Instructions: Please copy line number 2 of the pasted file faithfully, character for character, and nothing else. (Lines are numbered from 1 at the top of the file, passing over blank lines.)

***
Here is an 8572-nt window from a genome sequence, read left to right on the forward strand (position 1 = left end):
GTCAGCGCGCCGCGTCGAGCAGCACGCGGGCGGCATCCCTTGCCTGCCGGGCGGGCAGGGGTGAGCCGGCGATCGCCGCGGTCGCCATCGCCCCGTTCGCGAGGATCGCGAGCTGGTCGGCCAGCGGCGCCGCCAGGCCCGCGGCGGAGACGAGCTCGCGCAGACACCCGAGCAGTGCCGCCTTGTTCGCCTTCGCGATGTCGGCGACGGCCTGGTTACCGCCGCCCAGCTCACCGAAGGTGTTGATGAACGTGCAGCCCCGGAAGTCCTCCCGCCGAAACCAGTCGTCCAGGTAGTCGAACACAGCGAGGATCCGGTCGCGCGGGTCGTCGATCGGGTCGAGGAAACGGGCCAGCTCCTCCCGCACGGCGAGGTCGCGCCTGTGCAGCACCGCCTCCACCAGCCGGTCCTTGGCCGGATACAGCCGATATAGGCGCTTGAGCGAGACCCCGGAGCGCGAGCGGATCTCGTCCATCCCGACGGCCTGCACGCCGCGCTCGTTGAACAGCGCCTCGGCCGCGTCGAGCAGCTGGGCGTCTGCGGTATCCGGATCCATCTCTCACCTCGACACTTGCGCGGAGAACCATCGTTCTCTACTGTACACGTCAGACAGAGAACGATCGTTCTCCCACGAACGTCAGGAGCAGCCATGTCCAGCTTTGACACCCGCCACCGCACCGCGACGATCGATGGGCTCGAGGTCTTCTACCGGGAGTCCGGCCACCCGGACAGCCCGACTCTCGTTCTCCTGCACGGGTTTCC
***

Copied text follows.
GTCAGCGCGCCGCGTCGAGCAGCACGCGGGCGGCATCCCTTGCCTGCCGGGCGGGCAGGGGTGAGCCGGCGATCGCCGCGGTCGCCATCGCCCCGTTCGCGAGGATCGCGAGCTGGTCGGCCAGCGGCGCCGCCAGGCCCGCGGCGGAGACGAGCTCGCGCAGACACCCGAGCAGTGCCGCCTTGTTCGCCTTCGCGATGTCGGCGACGGCCTGGTTACCGCCGCCCAGCTCACCGAAGGTGTTGATGAACGTGCAGCCCCGGAAGTCCTCCCGCCGAAACCAGTCGTCCAGGTAGTCGAACACAGCGAGGATCCGGTCGCGCGGGTCGTCGATCGGGTCGAGGAAACGGGCCAGCTCCTCCCGCACGGCGAGGTCGCGCCTGTGCAGCACCGCCTCCACCAGCCGGTCCTTGGCCGGATACAGCCGATATAGGCGCTTGAGCGAGACCCCGGAGCGCGAGCGGATCTCGTCCATCCCGACGGCCTGCACGCCGCGCTCGTTGAACAGCGCCTCGGCCGCGTCGAGCAGCTGGGCGTCTGCGGTATCCGGATCCATCTCTCACCTCGACACTTGCGCGGAGAACCATCGTTCTCTACTGTACACGTCAGACAGAGAACGATCGTTCTCCCACGAACGTCAGGAGCAGCCATGTCCAGCTTTGACACCCGCCACCGCACCGCGACGATCGATGGGCTCGAGGTCTTCTACCGGGAGTCCGGCCACCCGGACAGCCCGACTCTCGTTCTCCTGCACGGGTTTCC